When it comes to the future of your not-for-profit organization, an expertly-planned fundraising event can make an extraordinary difference. Not only do walk/run events, auctions, golf tournaments, and concerts raise significant funds, they also provide an opportunity for staff, volunteers, and donors to mingle, have fun, and renew their dedication to the cause.

And while your event will benefit from being memorable and unique, the main focus should be on raising money. To that end, meticulous planning, execution, and financial management (often involving a professional PR or event planning team) are vital to the success of the event. It’s also very important take into account the following:

Establish goals. – Before the planning gets underway, be sure the purpose of the event is agreed upon and finalized. What are you looking to achieve with the event? What is a realistic dollar amount you plan to raise? Establishing objectives will determine the type of event you should organize, activities to include as well as the budget.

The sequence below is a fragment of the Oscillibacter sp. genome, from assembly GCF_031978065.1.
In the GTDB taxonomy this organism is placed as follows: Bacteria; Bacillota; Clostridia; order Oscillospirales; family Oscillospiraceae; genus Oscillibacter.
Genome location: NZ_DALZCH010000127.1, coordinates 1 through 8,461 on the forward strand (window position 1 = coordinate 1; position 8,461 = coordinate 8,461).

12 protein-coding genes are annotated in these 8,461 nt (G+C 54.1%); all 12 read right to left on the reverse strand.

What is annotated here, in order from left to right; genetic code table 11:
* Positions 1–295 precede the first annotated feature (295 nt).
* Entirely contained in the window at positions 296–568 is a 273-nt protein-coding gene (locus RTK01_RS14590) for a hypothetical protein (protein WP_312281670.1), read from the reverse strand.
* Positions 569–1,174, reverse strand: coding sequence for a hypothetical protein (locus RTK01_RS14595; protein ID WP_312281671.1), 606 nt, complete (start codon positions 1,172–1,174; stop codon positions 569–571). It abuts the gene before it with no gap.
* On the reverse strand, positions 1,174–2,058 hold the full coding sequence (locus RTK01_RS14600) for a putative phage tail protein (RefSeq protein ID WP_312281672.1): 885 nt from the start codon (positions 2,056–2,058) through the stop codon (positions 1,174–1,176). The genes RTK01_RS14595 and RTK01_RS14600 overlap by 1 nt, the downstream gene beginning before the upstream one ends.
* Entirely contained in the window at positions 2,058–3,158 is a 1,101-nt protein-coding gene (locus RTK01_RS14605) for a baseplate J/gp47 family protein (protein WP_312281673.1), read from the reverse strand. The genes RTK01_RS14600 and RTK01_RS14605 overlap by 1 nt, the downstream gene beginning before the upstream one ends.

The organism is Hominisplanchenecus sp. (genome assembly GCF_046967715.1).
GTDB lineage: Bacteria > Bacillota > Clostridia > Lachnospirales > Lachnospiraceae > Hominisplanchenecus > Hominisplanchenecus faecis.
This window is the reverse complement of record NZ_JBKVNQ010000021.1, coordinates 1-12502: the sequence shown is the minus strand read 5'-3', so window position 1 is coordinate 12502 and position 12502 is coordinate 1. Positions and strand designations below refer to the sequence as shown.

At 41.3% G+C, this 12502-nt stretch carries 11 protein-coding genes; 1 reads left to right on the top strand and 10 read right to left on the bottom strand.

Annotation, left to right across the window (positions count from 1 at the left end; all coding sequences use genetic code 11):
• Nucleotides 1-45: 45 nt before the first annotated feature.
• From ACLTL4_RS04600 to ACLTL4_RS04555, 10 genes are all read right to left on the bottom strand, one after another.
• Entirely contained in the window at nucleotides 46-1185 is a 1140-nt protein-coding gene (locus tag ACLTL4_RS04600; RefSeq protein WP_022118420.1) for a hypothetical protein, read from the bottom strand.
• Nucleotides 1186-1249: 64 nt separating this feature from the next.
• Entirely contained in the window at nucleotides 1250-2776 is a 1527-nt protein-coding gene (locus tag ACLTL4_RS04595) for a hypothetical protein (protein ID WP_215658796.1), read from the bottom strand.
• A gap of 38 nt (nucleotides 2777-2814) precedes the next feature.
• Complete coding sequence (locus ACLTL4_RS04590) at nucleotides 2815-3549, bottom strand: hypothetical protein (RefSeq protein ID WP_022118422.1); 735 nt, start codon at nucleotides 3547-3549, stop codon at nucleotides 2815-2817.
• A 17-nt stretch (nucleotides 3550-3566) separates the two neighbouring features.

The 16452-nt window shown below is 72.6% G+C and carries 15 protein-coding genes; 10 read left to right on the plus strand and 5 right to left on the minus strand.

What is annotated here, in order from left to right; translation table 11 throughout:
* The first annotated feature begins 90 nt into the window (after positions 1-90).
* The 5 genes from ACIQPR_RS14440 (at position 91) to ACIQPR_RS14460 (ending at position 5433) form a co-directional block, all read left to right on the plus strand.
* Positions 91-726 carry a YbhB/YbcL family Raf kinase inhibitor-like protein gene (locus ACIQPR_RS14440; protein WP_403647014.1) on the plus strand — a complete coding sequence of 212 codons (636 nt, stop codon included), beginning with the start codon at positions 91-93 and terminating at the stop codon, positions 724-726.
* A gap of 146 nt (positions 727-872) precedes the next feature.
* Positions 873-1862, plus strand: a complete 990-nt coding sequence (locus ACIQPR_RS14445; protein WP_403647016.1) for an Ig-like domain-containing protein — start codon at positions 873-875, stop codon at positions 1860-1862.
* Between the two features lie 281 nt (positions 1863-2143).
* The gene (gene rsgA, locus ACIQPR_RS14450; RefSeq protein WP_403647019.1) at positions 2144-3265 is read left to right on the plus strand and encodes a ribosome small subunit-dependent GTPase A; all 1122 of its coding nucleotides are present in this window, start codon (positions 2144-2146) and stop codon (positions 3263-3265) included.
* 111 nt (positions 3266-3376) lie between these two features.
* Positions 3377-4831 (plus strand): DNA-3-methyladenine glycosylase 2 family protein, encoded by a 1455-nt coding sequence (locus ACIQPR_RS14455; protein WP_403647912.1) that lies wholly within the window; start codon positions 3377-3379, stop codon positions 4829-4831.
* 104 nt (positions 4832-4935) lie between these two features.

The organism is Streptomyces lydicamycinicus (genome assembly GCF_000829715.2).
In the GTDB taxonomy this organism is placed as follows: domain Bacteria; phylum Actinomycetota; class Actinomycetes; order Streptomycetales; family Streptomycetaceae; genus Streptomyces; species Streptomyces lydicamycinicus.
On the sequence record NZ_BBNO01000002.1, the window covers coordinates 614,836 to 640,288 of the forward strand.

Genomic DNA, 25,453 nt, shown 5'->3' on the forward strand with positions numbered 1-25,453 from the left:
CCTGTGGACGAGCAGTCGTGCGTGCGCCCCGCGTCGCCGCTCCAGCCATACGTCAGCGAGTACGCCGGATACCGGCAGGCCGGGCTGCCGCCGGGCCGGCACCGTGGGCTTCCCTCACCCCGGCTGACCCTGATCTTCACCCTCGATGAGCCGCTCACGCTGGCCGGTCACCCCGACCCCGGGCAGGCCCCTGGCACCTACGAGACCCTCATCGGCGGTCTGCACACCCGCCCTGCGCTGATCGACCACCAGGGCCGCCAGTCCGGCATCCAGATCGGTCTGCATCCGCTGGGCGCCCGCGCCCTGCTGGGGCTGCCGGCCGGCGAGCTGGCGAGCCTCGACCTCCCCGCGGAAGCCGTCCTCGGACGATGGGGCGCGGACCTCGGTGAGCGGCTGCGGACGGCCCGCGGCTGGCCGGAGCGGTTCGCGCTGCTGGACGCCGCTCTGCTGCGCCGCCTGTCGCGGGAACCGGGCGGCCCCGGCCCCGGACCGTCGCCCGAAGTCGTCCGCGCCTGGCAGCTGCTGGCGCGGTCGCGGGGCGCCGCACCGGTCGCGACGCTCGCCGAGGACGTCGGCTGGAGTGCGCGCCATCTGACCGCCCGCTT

Get started early. – When planning a large fundraising event, it’s important to start planning early (around 11-12 months before the event’s date) to ensure there is enough time to secure the venue, procure auction and raffle items, recruit volunteers and promote the event. Also, begin asking local businesses a year in advance to include your organization in their annual giving budget.

Promote the event. – Get word out through a variety of marketing channels, including social media, local events websites and traditional media outlets. When developing your messaging, remember the news media is more likely to respond to human interest stories—stories of individuals who have dedicated themselves to or benefited from your organization.

Craft event content that educates and motivates. – Activities and scripts should always be mission-focused and engaging. You want to encourage night/day-of donations while leaving a lasting emotional impact on attendees.

Give thanks. – Be sure to thank all who contributed to the event and share how much was raised. This includes vendors, sponsors, volunteers, attendees, individuals and businesses who donated auction items or raffle prizes, and other supporters who were unable to attend. All thank yous should be communicated promptly after the event and personalized if possible.

Final Thoughts

There’s no question about it: Charity fundraisers are a lot of work! To avoid being overwhelmed in the process, a flexible attitude is a must. Events never go as planned. Even with careful preparation, you can expect the unexpected. However, with a cool head, a little bit of creativity and a focus on the aforementioned tips, you’ll be well on your way to a successful event!